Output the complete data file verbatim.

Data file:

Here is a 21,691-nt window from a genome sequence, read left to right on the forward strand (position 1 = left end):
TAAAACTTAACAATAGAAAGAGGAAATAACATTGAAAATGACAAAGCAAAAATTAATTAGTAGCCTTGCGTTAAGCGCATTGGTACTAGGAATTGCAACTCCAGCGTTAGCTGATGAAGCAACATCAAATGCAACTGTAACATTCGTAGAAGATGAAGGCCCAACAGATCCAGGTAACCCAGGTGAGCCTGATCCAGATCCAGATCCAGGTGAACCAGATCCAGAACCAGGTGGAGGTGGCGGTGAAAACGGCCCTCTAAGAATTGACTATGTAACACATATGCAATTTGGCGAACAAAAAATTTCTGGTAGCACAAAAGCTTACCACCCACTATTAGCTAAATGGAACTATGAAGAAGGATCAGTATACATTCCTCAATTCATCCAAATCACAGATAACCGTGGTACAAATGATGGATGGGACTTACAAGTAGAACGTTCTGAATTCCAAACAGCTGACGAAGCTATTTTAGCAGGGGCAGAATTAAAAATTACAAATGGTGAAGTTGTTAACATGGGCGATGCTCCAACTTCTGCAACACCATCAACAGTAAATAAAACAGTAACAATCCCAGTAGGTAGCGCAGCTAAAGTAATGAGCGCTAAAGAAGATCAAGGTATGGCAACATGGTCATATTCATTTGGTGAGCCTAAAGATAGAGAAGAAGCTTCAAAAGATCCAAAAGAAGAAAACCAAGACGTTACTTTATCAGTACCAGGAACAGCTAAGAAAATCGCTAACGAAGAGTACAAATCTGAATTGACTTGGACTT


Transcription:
Here is a 21,691-nt window from a genome sequence, read left to right on the forward strand (position 1 = left end):
TAAAACTTAACAATAGAAAGAGGAAATAACATTGAAAATGACAAAGCAAAAATTAATTAGTAGCCTTGCGTTAAGCGCATTGGTACTAGGAATTGCAACTCCAGCGTTAGCTGATGAAGCAACATCAAATGCAACTGTAACATTCGTAGAAGATGAAGGCCCAACAGATCCAGGTAACCCAGGTGAGCCTGATCCAGATCCAGATCCAGGTGAACCAGATCCAGAACCAGGTGGAGGTGGCGGTGAAAACGGCCCTCTAAGAATTGACTATGTAACACATATGCAATTTGGCGAACAAAAAATTTCTGGTAGCACAAAAGCTTACCACCCACTATTAGCTAAATGGAACTATGAAGAAGGATCAGTATACATTCCTCAATTCATCCAAATCACAGATAACCGTGGTACAAATGATGGATGGGACTTACAAGTAGAACGTTCTGAATTCCAAACAGCTGACGAAGCTATTTTAGCAGGGGCAGAATTAAAAATTACAAATGGTGAAGTTGTTAACATGGGCGATGCTCCAACTTCTGCAACACCATCAACAGTAAATAAAACAGTAACAATCCCAGTAGGTAGCGCAGCTAAAGTAATGAGCGCTAAAGAAGATCAAGGTATGGCAACATGGTCATATTCATTTGGTGAGCCTAAAGATAGAGAAGAAGCTTCAAAAGATCCAAAAGAAGAAAACCAAGACGTTACTTTATCAGTACCAGGAACAGCTAAGAAAATCGCTAACGAAGAGTACAAATCTGAATTGACTTGGACTT